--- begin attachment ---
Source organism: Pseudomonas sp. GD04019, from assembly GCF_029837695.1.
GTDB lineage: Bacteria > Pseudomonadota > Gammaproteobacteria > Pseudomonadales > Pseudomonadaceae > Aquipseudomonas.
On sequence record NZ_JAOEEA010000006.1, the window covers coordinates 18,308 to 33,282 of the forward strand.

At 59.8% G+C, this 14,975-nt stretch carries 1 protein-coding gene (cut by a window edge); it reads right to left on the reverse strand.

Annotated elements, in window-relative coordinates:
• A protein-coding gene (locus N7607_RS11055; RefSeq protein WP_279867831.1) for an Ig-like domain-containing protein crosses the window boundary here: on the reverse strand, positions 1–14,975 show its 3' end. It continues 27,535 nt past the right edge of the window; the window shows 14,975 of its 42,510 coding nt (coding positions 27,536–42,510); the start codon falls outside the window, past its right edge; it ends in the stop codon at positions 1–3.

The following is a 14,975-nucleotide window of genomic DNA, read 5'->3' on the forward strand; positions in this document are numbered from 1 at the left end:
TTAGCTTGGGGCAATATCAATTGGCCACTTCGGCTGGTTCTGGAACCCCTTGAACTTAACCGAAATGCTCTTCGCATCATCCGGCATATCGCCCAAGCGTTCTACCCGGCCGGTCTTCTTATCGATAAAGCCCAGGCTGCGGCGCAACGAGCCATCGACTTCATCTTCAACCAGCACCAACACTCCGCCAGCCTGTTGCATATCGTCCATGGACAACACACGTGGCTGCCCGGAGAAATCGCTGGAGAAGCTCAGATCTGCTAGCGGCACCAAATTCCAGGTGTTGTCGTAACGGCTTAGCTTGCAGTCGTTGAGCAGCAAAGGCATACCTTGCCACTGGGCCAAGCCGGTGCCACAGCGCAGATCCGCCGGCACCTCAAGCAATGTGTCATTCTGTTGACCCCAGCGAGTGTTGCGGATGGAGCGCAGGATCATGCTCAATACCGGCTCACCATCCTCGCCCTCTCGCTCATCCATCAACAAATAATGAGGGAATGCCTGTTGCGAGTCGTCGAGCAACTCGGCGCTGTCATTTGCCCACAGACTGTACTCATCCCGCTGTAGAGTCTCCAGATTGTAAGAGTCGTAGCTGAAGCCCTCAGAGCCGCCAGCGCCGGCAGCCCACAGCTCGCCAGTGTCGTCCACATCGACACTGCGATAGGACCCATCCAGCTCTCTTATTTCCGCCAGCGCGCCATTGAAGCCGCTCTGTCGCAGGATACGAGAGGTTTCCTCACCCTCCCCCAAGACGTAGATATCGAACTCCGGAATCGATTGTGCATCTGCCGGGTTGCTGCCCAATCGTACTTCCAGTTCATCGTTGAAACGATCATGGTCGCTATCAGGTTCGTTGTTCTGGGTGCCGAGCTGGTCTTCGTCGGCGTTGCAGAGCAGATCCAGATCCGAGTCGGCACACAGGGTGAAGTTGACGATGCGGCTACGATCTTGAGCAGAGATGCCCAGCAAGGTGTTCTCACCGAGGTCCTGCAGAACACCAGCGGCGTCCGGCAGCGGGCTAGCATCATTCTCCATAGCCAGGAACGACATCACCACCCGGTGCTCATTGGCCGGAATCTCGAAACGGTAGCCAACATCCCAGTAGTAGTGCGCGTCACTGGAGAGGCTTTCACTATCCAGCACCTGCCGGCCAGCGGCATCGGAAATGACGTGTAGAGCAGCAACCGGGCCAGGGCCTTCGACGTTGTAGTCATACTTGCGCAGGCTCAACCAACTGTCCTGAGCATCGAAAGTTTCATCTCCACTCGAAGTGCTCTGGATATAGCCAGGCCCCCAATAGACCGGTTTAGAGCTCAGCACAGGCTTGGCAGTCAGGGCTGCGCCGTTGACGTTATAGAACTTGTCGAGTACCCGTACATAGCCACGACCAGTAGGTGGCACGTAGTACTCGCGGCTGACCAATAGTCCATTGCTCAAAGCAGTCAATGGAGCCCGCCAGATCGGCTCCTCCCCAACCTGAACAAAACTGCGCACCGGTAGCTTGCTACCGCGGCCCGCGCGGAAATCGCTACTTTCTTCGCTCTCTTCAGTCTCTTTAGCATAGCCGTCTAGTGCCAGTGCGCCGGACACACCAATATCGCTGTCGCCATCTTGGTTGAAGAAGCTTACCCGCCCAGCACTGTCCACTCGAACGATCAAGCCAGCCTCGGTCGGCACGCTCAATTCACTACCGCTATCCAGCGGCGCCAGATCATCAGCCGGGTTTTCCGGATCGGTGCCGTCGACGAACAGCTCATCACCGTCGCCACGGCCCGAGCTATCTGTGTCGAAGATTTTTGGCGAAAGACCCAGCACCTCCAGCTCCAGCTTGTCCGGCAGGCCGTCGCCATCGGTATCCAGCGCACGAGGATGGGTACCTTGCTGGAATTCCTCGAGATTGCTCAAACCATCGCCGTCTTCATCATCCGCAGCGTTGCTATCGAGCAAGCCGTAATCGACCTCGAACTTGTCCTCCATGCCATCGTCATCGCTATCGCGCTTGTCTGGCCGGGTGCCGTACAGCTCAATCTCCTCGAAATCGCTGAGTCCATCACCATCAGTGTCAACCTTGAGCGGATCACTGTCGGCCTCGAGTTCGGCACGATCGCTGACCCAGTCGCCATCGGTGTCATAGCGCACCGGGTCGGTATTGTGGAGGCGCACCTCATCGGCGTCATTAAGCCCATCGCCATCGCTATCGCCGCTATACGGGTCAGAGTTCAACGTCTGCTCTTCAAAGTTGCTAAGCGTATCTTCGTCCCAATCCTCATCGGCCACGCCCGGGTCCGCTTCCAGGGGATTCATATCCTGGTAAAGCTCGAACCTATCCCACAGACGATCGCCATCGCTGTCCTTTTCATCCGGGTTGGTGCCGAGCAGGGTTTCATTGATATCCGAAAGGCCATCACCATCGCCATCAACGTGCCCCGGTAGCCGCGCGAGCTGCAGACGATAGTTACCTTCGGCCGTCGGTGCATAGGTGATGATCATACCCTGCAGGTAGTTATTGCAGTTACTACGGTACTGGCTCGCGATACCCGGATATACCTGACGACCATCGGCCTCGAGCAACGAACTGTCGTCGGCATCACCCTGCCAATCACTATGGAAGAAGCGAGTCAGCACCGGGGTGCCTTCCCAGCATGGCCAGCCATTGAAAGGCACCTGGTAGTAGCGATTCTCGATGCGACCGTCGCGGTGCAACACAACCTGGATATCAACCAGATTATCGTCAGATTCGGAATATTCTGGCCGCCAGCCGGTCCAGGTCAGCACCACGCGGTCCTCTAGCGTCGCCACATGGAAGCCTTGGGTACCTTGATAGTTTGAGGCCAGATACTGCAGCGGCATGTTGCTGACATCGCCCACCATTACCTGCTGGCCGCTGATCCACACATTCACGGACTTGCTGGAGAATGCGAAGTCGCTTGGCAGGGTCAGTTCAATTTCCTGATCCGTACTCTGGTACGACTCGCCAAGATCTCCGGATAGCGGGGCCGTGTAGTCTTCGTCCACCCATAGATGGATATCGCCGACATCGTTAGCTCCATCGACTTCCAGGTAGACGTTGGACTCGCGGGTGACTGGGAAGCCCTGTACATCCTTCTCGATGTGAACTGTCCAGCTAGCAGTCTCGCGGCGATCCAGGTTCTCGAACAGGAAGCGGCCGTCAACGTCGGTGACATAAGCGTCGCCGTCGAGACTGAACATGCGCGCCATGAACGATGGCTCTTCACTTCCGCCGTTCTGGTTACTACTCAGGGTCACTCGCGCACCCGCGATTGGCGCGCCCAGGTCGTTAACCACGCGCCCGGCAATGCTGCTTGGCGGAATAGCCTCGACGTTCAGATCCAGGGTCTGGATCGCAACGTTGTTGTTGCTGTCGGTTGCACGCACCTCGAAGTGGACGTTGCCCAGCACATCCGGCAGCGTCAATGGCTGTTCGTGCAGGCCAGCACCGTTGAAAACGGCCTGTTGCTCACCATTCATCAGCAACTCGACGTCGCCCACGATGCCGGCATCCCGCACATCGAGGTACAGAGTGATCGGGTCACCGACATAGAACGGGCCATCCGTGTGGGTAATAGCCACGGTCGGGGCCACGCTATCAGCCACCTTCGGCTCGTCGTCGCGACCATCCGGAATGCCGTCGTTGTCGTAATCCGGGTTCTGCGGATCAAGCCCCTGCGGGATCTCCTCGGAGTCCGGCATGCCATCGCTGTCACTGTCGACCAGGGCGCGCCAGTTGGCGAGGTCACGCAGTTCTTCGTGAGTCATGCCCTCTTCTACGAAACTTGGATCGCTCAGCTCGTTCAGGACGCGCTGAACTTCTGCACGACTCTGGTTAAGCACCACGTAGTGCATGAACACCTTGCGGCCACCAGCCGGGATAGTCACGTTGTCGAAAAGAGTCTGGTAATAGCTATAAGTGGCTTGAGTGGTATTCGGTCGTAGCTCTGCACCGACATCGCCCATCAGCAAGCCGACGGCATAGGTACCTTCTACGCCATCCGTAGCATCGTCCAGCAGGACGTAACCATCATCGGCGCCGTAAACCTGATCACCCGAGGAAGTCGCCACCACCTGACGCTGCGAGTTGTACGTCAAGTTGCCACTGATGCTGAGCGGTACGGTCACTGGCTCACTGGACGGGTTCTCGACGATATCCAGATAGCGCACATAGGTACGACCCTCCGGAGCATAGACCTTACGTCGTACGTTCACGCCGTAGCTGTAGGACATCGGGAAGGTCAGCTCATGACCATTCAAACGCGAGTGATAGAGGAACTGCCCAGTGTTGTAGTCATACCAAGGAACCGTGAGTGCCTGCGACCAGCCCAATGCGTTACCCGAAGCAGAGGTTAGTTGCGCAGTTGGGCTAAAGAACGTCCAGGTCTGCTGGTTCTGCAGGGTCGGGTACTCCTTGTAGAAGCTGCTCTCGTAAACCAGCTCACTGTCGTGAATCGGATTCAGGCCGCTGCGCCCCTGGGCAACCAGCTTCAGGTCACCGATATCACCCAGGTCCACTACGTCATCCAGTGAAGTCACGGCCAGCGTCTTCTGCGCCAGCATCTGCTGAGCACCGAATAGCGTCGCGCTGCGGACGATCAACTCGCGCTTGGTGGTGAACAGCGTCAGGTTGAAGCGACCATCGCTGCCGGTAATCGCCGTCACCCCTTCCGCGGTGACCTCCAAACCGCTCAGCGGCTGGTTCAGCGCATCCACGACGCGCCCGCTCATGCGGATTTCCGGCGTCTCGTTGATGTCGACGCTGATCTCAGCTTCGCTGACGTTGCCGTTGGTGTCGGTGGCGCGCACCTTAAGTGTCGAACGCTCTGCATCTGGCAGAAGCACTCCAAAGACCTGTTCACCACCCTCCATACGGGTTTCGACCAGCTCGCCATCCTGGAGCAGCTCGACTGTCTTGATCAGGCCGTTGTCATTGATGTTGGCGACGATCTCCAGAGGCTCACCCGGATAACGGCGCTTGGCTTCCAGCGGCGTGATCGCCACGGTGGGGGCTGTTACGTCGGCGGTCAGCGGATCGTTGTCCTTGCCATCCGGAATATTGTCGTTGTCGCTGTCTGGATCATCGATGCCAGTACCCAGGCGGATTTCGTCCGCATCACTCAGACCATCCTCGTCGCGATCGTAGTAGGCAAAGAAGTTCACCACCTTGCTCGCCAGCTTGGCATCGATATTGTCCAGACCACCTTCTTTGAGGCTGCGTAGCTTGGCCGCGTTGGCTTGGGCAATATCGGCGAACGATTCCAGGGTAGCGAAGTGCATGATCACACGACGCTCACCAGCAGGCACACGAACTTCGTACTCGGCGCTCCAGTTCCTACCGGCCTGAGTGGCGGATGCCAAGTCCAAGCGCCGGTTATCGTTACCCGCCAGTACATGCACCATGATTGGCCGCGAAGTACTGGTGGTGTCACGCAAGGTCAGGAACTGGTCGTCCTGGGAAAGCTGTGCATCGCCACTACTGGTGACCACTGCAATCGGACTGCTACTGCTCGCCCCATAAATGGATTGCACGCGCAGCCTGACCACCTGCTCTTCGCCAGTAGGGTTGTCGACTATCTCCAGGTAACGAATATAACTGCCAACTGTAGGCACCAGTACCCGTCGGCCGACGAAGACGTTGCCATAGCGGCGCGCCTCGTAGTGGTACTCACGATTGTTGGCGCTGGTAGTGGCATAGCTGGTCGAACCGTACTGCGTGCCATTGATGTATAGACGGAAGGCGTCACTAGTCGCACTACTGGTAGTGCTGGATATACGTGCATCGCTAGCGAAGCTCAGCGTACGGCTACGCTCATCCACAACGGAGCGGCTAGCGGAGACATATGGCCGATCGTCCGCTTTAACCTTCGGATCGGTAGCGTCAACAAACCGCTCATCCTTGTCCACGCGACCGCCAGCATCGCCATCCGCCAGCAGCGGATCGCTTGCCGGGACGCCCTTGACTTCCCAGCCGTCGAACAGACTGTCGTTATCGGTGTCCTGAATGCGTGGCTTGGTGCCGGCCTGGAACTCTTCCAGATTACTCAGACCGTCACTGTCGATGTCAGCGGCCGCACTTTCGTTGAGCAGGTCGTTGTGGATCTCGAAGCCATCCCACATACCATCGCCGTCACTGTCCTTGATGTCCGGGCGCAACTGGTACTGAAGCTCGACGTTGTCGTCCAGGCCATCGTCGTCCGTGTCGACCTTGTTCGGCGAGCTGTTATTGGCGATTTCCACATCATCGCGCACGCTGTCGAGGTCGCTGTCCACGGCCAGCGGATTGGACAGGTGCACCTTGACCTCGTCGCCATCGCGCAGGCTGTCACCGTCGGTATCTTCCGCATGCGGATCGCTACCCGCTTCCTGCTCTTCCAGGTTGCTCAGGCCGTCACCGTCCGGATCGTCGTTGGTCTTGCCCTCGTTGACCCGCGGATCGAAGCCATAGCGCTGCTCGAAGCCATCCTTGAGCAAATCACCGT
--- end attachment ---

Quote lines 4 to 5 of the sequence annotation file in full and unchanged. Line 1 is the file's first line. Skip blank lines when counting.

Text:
At 59.8% G+C, this 14,975-nt stretch carries 1 protein-coding gene (cut by a window edge); it reads right to left on the reverse strand.

Annotated elements, in window-relative coordinates: